Oct 12, 2009

Collaboration: Joining forces for success


Collaboration. Synonyms: teamwork, partnership, group effort, relationship, cooperation.


Can’t think of a better way to go then joining forces with like-minded businesses. Businesses with a strong ethical core, a belief in serving the customer first, and drive to deliver the highest quality products and services, day in and day out.

We teamed up with Evantec at the ASTD conference. Evantec mirrors our standards with their products and services. Here’s a picture of the three of us: Me, Lauren and Brian Olson from Evantec setting up the booth.

The other cool thing about going to an ASTD conference is there is something to getting out of the office, rubbing elbows with others who are trying to deliver training programs to their employees, and learning new technologies, new ways of thinking and doing. For me, it’s just another venue for me to see how I can better serve my clients.

And the envelope, please!


The spirit of generosity not scarcity was never more in evidence than at the Nellie Cashman Award dinner. Everybody was networking like crazy, passing out business cards, setting appointments, and cheering each other on. Anne-Marie Faiola won this year. She’s the owner/founder of BrambleBerry.


As last year’s winner of the WBO Excellence Award, I announced the winner. I walked to podium, made a few clever comments, and asked for “the envelope, please.” Oooppps—no envelope! And I had really practiced that phrase. It was hilarious as people searched for the envelope! And , I had no good joke up my sleeve.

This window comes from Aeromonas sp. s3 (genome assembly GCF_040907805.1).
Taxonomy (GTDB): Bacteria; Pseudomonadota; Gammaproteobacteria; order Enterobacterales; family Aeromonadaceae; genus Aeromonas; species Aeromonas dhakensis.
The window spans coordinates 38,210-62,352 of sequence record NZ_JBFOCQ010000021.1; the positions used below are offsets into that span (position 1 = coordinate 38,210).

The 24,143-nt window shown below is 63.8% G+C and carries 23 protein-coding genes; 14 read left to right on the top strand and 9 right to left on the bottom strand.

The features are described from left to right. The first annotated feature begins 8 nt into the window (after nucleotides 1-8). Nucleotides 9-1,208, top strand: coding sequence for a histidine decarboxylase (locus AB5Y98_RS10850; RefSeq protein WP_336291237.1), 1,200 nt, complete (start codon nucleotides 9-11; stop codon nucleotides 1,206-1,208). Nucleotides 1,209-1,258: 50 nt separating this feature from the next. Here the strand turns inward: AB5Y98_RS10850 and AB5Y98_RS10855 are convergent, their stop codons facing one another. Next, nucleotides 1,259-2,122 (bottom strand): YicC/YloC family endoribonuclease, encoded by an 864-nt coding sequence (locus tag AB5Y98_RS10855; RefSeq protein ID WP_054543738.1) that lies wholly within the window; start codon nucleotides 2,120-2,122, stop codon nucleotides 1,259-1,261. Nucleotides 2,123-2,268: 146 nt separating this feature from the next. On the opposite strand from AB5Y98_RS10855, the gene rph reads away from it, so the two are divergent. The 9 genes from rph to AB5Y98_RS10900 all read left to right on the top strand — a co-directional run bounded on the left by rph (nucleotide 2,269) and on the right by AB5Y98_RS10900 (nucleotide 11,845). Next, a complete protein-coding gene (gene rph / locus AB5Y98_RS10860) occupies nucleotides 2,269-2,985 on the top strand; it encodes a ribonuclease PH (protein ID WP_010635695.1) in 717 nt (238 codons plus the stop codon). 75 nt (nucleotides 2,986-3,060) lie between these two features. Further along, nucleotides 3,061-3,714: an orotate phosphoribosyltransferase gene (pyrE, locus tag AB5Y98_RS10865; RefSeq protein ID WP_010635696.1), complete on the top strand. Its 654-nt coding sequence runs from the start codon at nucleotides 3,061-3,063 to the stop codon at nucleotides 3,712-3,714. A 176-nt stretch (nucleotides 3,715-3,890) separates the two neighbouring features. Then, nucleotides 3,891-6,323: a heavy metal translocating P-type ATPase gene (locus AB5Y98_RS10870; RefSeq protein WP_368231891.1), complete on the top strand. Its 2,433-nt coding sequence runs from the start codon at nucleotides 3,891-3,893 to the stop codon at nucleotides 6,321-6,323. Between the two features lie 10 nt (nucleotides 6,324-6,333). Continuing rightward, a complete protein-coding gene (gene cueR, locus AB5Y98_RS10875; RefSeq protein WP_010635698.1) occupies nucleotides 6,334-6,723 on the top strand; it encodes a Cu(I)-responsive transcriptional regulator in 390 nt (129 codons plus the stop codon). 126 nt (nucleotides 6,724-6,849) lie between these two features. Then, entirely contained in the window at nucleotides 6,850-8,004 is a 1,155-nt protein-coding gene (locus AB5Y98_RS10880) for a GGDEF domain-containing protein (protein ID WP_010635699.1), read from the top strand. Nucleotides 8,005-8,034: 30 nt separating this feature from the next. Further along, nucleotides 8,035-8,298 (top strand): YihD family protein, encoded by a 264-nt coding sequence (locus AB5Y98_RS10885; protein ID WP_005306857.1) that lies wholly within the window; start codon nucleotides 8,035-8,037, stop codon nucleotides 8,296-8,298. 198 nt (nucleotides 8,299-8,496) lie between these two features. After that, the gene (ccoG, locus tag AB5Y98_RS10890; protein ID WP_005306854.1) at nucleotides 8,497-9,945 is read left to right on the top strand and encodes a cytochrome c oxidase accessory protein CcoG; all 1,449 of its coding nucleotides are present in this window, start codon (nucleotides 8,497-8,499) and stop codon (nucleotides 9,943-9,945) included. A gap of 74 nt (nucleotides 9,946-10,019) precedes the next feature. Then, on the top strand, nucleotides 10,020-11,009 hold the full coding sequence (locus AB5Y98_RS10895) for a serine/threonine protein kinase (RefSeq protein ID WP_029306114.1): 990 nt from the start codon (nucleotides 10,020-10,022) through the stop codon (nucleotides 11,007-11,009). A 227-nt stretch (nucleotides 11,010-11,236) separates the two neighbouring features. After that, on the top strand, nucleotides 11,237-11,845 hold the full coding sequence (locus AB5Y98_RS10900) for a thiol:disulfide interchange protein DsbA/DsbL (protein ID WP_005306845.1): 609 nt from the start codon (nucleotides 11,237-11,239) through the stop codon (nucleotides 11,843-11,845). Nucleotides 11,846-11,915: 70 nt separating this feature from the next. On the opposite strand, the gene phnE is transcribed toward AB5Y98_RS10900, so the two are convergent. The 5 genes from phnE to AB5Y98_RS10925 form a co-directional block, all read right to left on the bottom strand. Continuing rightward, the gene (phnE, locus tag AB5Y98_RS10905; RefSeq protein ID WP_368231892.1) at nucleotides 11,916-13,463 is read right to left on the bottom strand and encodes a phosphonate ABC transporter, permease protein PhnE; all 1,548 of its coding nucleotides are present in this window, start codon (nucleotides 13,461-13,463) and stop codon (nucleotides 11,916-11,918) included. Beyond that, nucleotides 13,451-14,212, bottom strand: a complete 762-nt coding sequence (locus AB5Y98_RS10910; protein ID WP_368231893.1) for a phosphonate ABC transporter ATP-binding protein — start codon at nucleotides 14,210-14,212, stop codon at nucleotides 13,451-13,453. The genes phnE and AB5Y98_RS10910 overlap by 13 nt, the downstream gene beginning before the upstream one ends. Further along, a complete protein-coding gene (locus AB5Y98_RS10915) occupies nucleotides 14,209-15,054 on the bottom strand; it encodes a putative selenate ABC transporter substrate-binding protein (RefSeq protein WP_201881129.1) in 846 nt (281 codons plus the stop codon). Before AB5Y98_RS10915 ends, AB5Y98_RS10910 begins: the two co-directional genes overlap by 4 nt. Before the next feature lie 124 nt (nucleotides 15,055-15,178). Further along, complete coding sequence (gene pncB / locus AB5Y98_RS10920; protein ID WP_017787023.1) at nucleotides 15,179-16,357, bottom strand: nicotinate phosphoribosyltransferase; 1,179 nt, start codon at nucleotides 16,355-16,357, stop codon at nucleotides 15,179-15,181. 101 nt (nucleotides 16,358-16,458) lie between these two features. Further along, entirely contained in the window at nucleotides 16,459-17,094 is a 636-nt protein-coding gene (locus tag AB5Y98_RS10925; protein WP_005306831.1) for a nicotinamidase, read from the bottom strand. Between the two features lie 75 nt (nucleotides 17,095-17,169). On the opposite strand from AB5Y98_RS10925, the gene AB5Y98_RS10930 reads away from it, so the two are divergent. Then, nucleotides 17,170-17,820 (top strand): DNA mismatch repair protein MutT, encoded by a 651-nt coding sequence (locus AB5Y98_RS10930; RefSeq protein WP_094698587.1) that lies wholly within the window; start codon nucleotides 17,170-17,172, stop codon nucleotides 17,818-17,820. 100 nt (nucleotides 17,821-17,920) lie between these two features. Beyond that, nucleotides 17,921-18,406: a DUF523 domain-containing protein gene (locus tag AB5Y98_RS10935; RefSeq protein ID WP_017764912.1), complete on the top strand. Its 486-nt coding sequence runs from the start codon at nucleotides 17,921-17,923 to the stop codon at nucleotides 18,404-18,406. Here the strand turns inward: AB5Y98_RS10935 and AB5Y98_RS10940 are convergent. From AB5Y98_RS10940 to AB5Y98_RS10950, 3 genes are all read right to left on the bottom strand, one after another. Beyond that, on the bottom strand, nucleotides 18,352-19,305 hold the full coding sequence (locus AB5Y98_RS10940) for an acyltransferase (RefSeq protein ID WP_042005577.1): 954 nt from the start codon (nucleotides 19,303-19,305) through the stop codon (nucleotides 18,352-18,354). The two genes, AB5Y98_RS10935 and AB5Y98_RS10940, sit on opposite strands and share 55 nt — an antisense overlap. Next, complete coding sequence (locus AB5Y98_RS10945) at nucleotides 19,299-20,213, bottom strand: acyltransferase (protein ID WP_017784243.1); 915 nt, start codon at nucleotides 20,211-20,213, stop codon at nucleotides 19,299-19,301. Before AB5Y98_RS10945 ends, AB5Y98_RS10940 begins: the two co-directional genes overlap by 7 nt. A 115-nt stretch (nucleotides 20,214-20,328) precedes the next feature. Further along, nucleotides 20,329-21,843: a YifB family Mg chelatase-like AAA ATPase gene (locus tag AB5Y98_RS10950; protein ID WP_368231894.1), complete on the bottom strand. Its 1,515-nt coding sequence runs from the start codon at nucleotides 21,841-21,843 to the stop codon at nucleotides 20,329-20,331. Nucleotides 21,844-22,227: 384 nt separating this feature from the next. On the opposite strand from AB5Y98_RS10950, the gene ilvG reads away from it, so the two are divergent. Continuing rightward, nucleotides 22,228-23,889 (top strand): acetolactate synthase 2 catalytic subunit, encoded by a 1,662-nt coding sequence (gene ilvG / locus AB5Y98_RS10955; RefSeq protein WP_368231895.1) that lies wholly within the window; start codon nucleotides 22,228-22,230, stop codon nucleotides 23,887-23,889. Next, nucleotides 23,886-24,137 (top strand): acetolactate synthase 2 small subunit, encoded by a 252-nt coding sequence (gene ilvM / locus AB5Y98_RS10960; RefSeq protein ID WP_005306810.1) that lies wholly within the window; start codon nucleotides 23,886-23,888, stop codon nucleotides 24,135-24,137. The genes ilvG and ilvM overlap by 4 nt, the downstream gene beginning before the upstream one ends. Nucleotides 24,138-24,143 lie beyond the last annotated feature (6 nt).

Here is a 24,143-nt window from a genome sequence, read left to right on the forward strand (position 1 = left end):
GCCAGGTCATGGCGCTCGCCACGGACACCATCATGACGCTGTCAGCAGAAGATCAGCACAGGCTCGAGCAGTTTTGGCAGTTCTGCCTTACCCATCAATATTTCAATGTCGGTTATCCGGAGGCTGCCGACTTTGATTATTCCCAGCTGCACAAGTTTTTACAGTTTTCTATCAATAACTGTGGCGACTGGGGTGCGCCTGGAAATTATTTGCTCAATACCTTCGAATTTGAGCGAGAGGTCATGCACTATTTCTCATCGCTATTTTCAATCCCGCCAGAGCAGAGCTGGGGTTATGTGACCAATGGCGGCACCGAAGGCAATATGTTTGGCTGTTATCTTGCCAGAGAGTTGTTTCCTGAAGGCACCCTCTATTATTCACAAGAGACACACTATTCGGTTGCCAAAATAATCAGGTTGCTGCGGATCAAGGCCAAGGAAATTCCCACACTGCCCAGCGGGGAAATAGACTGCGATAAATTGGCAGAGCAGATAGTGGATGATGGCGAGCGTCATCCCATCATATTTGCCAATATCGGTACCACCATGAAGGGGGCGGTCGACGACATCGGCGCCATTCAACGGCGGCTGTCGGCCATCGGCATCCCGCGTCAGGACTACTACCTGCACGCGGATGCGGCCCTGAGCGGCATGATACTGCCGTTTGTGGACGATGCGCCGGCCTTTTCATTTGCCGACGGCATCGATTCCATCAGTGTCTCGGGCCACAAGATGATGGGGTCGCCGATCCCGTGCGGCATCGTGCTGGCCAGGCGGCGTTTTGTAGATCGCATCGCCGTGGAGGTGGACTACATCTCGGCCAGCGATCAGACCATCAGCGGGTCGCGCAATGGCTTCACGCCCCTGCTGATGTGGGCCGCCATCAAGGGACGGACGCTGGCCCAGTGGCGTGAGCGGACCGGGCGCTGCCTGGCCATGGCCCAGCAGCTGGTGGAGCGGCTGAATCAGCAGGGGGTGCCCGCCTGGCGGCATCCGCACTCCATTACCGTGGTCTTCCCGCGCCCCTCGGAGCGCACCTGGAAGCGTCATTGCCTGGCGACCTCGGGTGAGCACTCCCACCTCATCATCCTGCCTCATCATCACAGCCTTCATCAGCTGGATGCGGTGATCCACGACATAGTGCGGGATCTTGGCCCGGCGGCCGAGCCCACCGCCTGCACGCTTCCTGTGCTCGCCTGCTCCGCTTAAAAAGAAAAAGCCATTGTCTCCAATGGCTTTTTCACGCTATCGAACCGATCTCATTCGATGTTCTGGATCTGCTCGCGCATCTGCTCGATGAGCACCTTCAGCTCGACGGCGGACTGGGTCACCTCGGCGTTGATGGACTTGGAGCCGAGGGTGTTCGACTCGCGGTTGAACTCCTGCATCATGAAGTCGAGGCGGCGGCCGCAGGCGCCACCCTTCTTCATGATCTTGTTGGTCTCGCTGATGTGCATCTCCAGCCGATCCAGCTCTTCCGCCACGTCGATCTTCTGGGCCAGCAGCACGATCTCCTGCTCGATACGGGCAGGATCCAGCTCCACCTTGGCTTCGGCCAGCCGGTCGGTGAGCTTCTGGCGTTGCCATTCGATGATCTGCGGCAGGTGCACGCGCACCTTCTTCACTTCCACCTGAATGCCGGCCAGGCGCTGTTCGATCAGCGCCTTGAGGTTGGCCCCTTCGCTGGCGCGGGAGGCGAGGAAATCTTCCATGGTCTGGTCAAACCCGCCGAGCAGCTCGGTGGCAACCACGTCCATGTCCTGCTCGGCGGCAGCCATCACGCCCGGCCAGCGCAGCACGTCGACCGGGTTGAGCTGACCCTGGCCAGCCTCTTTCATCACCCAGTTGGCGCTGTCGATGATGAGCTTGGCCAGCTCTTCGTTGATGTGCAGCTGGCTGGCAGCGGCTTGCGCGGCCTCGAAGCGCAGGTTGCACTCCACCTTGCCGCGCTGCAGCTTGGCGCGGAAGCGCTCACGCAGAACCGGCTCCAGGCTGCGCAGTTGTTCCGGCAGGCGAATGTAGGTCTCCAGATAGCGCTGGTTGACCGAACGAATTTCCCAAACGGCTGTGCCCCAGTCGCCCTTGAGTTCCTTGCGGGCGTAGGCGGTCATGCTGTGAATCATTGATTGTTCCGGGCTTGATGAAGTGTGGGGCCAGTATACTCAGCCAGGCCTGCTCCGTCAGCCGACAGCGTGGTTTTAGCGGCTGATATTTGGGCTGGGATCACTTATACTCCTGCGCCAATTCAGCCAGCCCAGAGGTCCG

This is a picture of Fernando Hernandez, Director of Supplier Diversity at Microsoft and me. Thank you Microsoft for hosting a table!

Oct 4, 2009

Ranters with an electronic mic

While Peggy Noonan's comments in the WSJ discuss William Safire's legacy, the bigger question she raises, as did Drew Sharp (See last week's post), is who is going to step up and say, "Enough already!"?

The current written rantings posted on blogs, tweets or Facebook expose a lack of responsibility and civility. No thought to the consequences. The belief that "I am entitled to express myself" permeates the airwaves. This translates into trouble in the workplace. We see it everyday--folks getting themselves in big trouble when they don't consider what they're writing and to whom. Sigh.

With budgets stretched, companies can't afford to have us come to them to discuss this issue. So we're reaching out to business professionals to engage in this conversation. We believe the content of our webinars is the first line of defense in establishing civil discourse.